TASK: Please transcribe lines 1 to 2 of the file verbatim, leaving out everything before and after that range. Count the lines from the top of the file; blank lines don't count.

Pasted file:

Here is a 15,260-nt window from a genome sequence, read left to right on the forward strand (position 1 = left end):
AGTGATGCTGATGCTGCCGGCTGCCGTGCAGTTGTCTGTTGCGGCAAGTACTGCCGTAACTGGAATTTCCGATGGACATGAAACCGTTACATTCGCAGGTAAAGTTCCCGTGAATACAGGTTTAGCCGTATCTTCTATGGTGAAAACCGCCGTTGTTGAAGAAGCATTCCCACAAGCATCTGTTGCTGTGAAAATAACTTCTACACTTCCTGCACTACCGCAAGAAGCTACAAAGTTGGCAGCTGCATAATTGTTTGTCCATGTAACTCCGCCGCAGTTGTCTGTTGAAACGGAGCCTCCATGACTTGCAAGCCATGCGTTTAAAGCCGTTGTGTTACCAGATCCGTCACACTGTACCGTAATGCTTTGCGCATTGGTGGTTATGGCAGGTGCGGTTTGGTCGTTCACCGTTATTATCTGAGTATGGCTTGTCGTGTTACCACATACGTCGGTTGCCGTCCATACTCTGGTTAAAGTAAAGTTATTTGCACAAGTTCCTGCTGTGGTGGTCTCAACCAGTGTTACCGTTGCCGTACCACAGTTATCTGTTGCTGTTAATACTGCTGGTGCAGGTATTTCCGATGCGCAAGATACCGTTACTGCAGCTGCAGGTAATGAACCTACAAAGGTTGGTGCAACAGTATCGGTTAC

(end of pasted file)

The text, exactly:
Here is a 15,260-nt window from a genome sequence, read left to right on the forward strand (position 1 = left end):
AGTGATGCTGATGCTGCCGGCTGCCGTGCAGTTGTCTGTTGCGGCAAGTACTGCCGTAACTGGAATTTCCGATGGACATGAAACCGTTACATTCGCAGGTAAAGTTCCCGTGAATACAGGTTTAGCCGTATCTTCTATGGTGAAAACCGCCGTTGTTGAAGAAGCATTCCCACAAGCATCTGTTGCTGTGAAAATAACTTCTACACTTCCTGCACTACCGCAAGAAGCTACAAAGTTGGCAGCTGCATAATTGTTTGTCCATGTAACTCCGCCGCAGTTGTCTGTTGAAACGGAGCCTCCATGACTTGCAAGCCATGCGTTTAAAGCCGTTGTGTTACCAGATCCGTCACACTGTACCGTAATGCTTTGCGCATTGGTGGTTATGGCAGGTGCGGTTTGGTCGTTCACCGTTATTATCTGAGTATGGCTTGTCGTGTTACCACATACGTCGGTTGCCGTCCATACTCTGGTTAAAGTAAAGTTATTTGCACAAGTTCCTGCTGTGGTGGTCTCAACCAGTGTTACCGTTGCCGTACCACAGTTATCTGTTGCTGTTAATACTGCTGGTGCAGGTATTTCCGATGCGCAAGATACCGTTACTGCAGCTGCAGGTAATGAACCTACAAAGGTTGGTGCAACAGTATCGGTTAC